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What's the Difference Between Android Versions?

What's the Difference Between Android Versions?

You will have seen a lot more phones launching with new flavours of Android that you won’t be familiar with, with many reviewers explaining that they are ‘near stock Android’. But what is stock Android? And how are these close to it?

There are differences in the way that smartphone makers use Google’s open source software, and how they release software and security updates. In this article, we will be explaining how the processes work.

Stock Android

When you buy a phone from Google, you will be supplied with ‘Stock Android’, which is the purest form of Android as whenever Google updates any of its source code, or carries out any security updates, they will send updates to your device directly.

Stock Android will have the necessities from Google and won’t have too many pre-installed apps. It also generally offers more customisation options than the generally well locked up non-stock. There is a lot to like about Stock Android, except that you have to buy one of the premium Google devices to get the best out of it, to get the quickest updates and have access to the best apps (such as the highly regarded Google Camera App).

Android One

Android One was originally released in 2014 for phone manufacturers launching in India, targeting low end devices. However, companies that don’t have the competencies yet to make their own UI have turned to Android One as a licenced option to be released at mid-range, or upper budget, devices.

This means that Google have the responsibility of pushing software and security updates to the device which can often mean that devices running the Android One programme get updated as quick as, or very soon after, updates are released to their Stock Android devices. The Android One programme also promises several updates over the lifetime of the phone, which they class as a maximum of 3 years (although we would really like to see them supporting devices for a longer length of time).

AndroidOne provides the benefits of a clean and bloat-free design with the regular security updates provided by Google. You are likely to get at least one Android version upgrade too.

Many of the Nokia range are available with Android one, as well as some Motorola devices and then a few more.

Android Go

Android Go is another programme from Google that targets emerging markets in India and Africa by providing low cost devices with a lighter version of Android. It comes with just nine pre-installed apps that make better use of budget devices’ storage.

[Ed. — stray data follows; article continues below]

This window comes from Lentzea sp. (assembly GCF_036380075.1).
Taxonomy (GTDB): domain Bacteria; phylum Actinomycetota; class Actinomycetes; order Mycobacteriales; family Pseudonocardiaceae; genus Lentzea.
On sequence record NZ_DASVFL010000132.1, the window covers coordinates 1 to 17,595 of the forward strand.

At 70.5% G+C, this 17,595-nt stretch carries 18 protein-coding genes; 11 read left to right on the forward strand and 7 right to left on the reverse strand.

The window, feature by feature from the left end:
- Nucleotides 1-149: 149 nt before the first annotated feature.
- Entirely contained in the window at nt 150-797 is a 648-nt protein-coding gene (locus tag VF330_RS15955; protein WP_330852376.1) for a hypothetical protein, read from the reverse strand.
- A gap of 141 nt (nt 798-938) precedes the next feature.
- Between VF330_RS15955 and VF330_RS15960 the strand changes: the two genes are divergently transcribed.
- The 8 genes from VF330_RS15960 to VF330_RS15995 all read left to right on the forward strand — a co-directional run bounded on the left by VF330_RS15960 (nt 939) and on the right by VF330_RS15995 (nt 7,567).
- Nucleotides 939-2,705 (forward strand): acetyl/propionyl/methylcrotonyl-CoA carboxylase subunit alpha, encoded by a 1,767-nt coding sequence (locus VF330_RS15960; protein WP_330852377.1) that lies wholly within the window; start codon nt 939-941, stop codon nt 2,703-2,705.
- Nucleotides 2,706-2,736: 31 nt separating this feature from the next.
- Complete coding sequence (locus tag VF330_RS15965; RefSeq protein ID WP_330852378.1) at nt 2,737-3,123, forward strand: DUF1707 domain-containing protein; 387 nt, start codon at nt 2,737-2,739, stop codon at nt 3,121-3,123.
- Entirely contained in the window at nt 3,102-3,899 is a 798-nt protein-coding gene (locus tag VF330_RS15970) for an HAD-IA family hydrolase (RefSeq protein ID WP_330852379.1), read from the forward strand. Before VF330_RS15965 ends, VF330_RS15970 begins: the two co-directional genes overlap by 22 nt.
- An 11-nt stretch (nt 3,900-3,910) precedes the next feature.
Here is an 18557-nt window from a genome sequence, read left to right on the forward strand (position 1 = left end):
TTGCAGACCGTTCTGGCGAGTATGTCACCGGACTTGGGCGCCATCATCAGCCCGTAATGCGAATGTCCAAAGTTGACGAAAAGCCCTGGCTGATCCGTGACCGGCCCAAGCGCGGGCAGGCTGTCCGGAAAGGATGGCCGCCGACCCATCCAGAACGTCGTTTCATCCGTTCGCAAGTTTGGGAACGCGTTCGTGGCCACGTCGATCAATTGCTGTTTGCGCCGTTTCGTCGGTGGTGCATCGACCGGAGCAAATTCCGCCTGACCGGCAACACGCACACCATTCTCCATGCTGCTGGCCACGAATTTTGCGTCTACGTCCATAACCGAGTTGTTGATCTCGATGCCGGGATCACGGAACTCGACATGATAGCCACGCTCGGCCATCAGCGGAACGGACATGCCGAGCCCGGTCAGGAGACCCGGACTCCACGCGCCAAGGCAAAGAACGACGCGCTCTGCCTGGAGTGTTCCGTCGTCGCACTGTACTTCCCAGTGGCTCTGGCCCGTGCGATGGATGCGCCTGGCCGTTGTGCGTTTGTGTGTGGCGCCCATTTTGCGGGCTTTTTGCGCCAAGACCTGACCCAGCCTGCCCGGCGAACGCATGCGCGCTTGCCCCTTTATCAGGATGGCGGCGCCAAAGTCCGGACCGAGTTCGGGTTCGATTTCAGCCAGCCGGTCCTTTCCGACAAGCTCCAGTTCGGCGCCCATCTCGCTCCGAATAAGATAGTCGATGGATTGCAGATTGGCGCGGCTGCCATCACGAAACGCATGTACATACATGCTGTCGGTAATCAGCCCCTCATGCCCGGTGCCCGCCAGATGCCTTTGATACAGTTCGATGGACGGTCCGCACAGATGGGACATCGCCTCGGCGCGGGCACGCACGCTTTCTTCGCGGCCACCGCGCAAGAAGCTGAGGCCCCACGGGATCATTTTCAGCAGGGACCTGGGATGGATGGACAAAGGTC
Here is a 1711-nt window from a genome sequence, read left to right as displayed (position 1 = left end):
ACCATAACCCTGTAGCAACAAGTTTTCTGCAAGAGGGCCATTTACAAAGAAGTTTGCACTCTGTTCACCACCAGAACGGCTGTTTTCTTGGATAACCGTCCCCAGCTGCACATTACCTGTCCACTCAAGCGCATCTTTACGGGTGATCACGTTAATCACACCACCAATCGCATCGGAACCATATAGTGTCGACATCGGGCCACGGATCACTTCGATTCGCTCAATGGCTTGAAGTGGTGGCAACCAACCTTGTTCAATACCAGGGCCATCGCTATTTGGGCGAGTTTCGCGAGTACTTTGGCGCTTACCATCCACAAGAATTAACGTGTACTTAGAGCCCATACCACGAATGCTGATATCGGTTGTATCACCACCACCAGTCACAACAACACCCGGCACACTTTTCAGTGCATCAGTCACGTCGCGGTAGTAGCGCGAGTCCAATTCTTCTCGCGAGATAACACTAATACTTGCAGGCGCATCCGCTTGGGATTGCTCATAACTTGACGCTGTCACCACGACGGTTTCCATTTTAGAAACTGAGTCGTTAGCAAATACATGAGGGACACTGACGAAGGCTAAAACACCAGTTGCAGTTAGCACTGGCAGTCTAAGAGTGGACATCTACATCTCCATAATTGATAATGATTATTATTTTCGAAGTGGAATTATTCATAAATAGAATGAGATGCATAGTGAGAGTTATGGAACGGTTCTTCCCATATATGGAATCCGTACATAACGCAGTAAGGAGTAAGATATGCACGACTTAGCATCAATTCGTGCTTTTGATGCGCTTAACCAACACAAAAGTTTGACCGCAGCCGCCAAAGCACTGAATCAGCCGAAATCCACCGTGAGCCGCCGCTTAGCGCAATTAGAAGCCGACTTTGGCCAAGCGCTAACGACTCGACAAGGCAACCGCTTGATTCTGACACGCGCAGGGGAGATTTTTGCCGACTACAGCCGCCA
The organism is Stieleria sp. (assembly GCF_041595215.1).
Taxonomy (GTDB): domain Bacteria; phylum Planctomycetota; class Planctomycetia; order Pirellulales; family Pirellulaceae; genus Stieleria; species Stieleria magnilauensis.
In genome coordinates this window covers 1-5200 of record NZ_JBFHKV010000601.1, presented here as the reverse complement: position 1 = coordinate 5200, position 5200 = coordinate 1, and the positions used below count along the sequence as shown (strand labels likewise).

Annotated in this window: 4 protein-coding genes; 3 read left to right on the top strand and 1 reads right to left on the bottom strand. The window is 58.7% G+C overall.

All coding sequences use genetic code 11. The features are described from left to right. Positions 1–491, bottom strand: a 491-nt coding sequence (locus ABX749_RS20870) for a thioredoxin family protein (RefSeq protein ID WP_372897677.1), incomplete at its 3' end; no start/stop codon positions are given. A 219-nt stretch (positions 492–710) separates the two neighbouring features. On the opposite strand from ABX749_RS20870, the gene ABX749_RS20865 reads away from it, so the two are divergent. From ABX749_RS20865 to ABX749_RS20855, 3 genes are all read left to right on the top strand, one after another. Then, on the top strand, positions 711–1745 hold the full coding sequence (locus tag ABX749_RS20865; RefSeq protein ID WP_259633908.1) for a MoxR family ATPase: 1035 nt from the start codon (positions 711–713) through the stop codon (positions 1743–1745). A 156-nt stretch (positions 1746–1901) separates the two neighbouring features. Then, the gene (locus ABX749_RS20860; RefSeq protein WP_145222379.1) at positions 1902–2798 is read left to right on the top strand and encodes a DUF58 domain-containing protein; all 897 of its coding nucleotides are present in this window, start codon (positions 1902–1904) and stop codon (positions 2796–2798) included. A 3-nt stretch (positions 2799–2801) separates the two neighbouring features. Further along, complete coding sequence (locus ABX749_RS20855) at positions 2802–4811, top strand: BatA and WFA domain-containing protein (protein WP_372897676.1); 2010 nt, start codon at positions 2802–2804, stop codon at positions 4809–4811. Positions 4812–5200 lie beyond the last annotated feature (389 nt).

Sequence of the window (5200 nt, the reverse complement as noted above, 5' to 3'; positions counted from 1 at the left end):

Here in the UK, we probably don’t need to go as far as recommending Android Go devices as we aren’t exactly the target market for Google’s ‘building for billions’ developer guidelines that give advice to challenges such as intermittent internet, low specs and limited charging opportunities.

If you do choose an Android Go device, you aren’t as likely to receive the updates as regularly as the stock and One programmes, as it’s the responsibility of the phone manufacturer to distribute updates. The device will have limited functions with the special “Go” apps, and some applications may not even be able to be installed on the device. All of these things are worth considering before you purchase one of the cheaper smartphones.

Android versions comparison chart

Other Android Experiences

What traditionally happens with some of the big players using Android is that Google publishes the source code for the latest version of Android as part of its Android Open Source Project (AOSP). From this, any person or company can take that code and build their own custom software around it for their own smartphone.

Applications like Maps, Google Play Services and YouTube, are not part of this, so while Huawei and Xiaomi use AOSP for the base level of Android, they need certification to use these apps, (which caused a bit of a stir for Huawei earlier in the year).

You will likely be more familiar with the Samsung variation of Android which they call Samsung One UI, and HTC Sense, which both come more heavily laden with pre-installed applications. This can sometimes prevent you from uninstalling unwanted or unnecessary apps. Nonetheless, many smartphone users favour Samsung over the Stock Android so each to their own.



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